The Quartz Pink Razer Blade Stealth is now a real thing

The Quartz Pink Razer Blade Stealth is now a real thing (Source: Razer)
The Quartz Pink Razer Blade Stealth is now a real thing (Source: Razer)
Last year's Mercury White Blade 15 was so successful that Razer will be toying with new color options to gauge user interest. Past Razer laptops have been shades of black, gray, and white and so the color pink will naturally spark the most excitement and discussion amongst the Razer fanbase.
Allen Ngo,

Razer has been slyly teasing it all month long, but now we know it was all leading up to today's reveal. For a limited time only, users can purchase the Blade Stealth in a bright Quartz Pink color.

Perhaps unsurprisingly, ecstatic Razer fans have been expressing their enthusiasm in the thousands on the official Razer Facebook page.

According to the manufacturer, the color pink has been the most hotly requested color option outside of the standard black and white. Non-traditional color options like this are not easy because additional steps are required to imbue the color into the magnesium alloy material. Thus, certain colors may be pricier than others depending on the dyes and processes involved. A cheaper solution would have been to add the pink color atop the very outer layer only, but the resulting chassis would have been very susceptible to scratches and peeling.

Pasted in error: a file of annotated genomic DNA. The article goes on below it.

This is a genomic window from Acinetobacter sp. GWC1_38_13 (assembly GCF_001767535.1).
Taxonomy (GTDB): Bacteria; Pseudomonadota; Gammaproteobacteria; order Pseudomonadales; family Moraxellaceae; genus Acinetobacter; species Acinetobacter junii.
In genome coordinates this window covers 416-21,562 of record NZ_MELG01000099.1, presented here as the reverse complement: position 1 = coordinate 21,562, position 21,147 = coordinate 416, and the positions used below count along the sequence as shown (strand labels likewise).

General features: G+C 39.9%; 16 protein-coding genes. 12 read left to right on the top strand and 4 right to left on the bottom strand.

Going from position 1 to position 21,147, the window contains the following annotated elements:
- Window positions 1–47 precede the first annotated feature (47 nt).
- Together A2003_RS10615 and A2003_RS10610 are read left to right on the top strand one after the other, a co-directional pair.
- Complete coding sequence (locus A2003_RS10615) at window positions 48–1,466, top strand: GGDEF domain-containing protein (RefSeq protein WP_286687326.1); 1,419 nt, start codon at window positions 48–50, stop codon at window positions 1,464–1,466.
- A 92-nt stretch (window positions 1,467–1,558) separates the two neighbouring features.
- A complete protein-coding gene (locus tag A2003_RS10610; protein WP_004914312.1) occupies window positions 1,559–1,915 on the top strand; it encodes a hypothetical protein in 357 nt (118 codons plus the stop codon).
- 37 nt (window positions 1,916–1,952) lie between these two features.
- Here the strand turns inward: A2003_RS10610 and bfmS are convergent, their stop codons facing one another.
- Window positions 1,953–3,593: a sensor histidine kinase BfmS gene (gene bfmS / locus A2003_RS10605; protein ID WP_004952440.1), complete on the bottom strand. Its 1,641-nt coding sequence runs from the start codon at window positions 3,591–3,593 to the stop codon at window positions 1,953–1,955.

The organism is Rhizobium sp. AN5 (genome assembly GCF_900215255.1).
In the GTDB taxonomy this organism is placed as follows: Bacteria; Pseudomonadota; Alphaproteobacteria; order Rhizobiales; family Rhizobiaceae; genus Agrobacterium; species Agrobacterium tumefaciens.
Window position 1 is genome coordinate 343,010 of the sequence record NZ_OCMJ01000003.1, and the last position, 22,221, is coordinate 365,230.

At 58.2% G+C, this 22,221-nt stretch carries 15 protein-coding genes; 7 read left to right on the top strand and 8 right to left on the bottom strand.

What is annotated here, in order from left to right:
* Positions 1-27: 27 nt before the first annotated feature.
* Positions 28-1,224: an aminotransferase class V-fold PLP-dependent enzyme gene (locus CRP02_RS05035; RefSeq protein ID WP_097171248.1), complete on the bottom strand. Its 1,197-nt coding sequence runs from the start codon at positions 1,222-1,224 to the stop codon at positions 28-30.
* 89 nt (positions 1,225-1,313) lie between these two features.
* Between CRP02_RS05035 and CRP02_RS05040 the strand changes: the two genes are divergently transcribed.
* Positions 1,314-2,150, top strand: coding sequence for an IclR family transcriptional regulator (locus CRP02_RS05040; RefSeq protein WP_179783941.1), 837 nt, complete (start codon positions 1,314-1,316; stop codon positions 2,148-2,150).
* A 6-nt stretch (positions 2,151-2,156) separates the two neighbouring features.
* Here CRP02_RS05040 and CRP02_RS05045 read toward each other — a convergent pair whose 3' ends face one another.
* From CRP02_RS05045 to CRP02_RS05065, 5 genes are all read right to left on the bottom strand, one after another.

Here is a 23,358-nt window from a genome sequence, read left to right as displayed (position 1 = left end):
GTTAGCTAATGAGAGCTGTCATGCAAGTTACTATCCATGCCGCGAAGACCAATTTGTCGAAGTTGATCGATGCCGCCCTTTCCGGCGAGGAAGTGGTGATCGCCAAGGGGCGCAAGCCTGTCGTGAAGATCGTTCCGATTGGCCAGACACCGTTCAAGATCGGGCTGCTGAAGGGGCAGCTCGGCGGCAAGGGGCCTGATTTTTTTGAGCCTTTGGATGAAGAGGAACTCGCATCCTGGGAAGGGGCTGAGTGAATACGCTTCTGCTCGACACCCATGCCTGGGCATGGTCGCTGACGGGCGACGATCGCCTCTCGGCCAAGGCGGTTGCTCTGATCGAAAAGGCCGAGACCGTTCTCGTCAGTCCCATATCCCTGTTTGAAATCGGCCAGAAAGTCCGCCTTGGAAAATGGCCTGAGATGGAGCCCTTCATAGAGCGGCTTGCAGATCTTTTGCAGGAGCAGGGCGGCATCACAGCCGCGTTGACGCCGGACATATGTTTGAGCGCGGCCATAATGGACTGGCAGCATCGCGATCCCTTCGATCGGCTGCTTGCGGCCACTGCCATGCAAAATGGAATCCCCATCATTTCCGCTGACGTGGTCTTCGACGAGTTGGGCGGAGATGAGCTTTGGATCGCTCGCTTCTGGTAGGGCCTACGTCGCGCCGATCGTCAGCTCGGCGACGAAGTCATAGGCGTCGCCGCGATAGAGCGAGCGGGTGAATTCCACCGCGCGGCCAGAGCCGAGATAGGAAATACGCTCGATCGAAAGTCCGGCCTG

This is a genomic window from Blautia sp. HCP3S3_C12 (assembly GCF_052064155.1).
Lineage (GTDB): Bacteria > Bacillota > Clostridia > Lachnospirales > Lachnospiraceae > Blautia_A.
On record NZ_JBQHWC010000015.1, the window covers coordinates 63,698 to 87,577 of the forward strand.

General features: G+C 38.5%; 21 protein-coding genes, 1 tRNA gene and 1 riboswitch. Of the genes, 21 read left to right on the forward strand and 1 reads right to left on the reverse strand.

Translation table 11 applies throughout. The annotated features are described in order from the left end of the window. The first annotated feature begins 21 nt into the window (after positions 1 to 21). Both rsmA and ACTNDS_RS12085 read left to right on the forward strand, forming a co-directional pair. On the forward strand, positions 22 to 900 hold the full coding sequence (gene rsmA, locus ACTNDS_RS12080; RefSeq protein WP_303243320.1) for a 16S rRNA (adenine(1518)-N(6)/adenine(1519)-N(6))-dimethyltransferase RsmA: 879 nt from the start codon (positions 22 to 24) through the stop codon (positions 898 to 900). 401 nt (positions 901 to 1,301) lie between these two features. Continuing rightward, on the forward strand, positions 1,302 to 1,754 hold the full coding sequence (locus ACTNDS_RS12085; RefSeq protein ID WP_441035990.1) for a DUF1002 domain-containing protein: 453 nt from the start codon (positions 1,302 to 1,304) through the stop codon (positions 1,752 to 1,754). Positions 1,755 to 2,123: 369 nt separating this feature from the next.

The Quartz Pink Blade Stealth will launch as just one SKU only for now. Nonetheless, Razer has told us that other colors may be possible in the future depending on user feedback. Features and hardware are otherwise identical to the existing black Blade Stealth SKUs. As for the other Blade models (Blade 15, Blade Pro), Razer has nothing to announce for now.

See the official announcement page here for more details on the pink color option.

(Source: Razer)
(Source: Razer)


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> Notebook / Laptop Reviews and News > News > News Archive > Newsarchive 2019 01 > The Quartz Pink Razer Blade Stealth is now a real thing
Allen Ngo, 2019-01-29 (Update: 2019-01-29)
Allen Ngo
Allen Ngo - US Editor in Chief
After graduating with a B.S. in environmental hydrodynamics from the University of California, I studied reactor physics to become licensed by the U.S. NRC to operate nuclear reactors. There's a striking level of appreciation you gain for everyday consumer electronics after working with modern nuclear reactivity systems astonishingly powered by computers from the 80s. When I'm not managing day-to-day activities and US review articles on Notebookcheck, you can catch me following the eSports scene and the latest gaming news.